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August 14, 2009: Backlash

September 9, 2009

That’s a backlash against the Fatah Conference in Bethlehem, and it couldn’t be happening to “nicer” people.

According to Khaled Abu Toameh, a large number of Fatah’s top representatives are questioning the elections for Central Committee held earlier this week. Ahmed Qurei (Abu Ala) — who failed to receive re-election — has now pronounced what went on in Iran “nothing” as compared to these Fatah elections:

Speaking to Al-Quds Al-Arabi (London), Qurei said:

“There are many big question marks about the election, the way it was conducted and the way votes were counted.

“There were behind-the-scenes arrangements that removed some names and added others to the [winning] list.”

Gee, could you imagine that?

Pointing out that three of the men who won — Jibril Rajoub, Muhammad Dahlan and Tawfik Tirawi — worked with Israel in their former roles as security commanders, he charged: “…someone wants to see rubber stamps.

“This is a harsh and difficult phase and there are offers for a temporary state without Jerusalem and the refugees. Apparently there are some people who have taken this into consideration.”

Qurei has hinted that Abbas and his supporters had a hand in what went on. He and others were particularly distressed by the “extremely disgraceful” last-minute inclusion of Tayeb Abdel Rahim — an “old-guard” long time colleague of Abbas — in the list of winners. A preliminary result had shown that Rahim did not have enough votes to be included on the Committee.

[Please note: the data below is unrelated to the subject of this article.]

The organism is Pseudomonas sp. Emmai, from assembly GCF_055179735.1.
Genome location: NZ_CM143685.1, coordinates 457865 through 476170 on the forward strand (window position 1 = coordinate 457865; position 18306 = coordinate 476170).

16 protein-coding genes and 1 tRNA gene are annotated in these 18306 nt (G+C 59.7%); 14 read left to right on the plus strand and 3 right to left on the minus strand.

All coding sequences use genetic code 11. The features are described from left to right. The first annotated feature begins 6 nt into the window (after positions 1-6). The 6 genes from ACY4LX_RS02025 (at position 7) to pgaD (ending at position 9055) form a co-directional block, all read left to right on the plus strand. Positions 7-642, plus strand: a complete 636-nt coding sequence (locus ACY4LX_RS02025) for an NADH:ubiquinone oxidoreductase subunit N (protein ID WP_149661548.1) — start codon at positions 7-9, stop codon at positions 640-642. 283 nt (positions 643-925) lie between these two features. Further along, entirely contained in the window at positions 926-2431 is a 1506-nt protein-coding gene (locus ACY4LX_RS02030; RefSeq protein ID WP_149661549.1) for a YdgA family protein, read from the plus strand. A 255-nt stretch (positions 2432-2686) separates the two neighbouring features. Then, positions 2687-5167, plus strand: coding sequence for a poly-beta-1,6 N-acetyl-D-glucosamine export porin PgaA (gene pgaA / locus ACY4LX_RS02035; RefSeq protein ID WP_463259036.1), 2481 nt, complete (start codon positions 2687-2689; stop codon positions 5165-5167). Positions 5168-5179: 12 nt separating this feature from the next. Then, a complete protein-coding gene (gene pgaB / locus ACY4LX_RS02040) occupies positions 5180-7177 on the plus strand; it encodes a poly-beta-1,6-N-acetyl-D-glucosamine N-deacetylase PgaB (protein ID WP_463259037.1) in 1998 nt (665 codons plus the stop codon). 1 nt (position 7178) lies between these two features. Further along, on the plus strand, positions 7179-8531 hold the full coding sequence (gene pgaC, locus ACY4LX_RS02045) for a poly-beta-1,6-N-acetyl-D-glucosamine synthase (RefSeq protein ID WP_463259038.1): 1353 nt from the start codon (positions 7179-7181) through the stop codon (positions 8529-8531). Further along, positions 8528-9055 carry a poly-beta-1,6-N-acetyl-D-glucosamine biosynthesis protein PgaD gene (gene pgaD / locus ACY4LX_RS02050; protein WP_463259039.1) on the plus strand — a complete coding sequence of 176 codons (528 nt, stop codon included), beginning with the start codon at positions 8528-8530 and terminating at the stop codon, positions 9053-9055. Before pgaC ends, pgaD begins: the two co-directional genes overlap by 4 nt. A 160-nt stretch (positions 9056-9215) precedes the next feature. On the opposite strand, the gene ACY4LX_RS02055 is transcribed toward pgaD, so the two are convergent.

Every member of Fatah’s Higher Committee in Gaza has submitted his resignation in protest against what has been called, “massive fraud.” Said Ahmed Abu Nasr,a Fatah leader in Gaza, “These elections have damaged Fatah’s reputation.” This, says Abu Toameh, represents a serious embarrassment for Abbas.

Dozens of Fatah members have signed a petition rejecting the outcome of the election and calling for an independent probe.

With all of this, the results of the election to the Revolutionary Council, second in importance to the Central Committee, have yet to be announced.


Ziad Abu Zayyad, a former PA minister has hailed the Fatah resulting from the Bethlehem Conference “a brand new Fatah.”

But Abu Toameh is saying, not so fast: “Some Fatah representatives are now talking about the possibility of forming a breakaway group called Fatah – the Awakening (Fath al-Sahwa ). Others said that the reaction of the Fatah representatives in the Gaza Strip also indicated that there’s a high probability that they would try to establish their own Fatah party.”

(Sorry I cannot locate a URL for Abu Toameh’s Post analysis, “Showdown in Bethlehem,” which I have in hard copy.)


This past week, Obama, shamefully, awarded the US Medal of Freedom to Mary Robinson, who, as UN High Commissioner for Human Rights, had overseen the horrendously anti-Semitic and anti-Israel Durban I.

With this crass and insensitive act, Obama has made a clear statement.

I would like to share two commentaries on this event.

The first, by John Bolton, former US Ambassador to the UN and a really good guy. Bolton analyzes the reasons why Robinson should not have received the award.



The second by Jennifer Rubin (and I thank Yisrael M. for calling this to my attention) addresses the effect of Obama’s decision on the American Jewish community and Jewish politicians.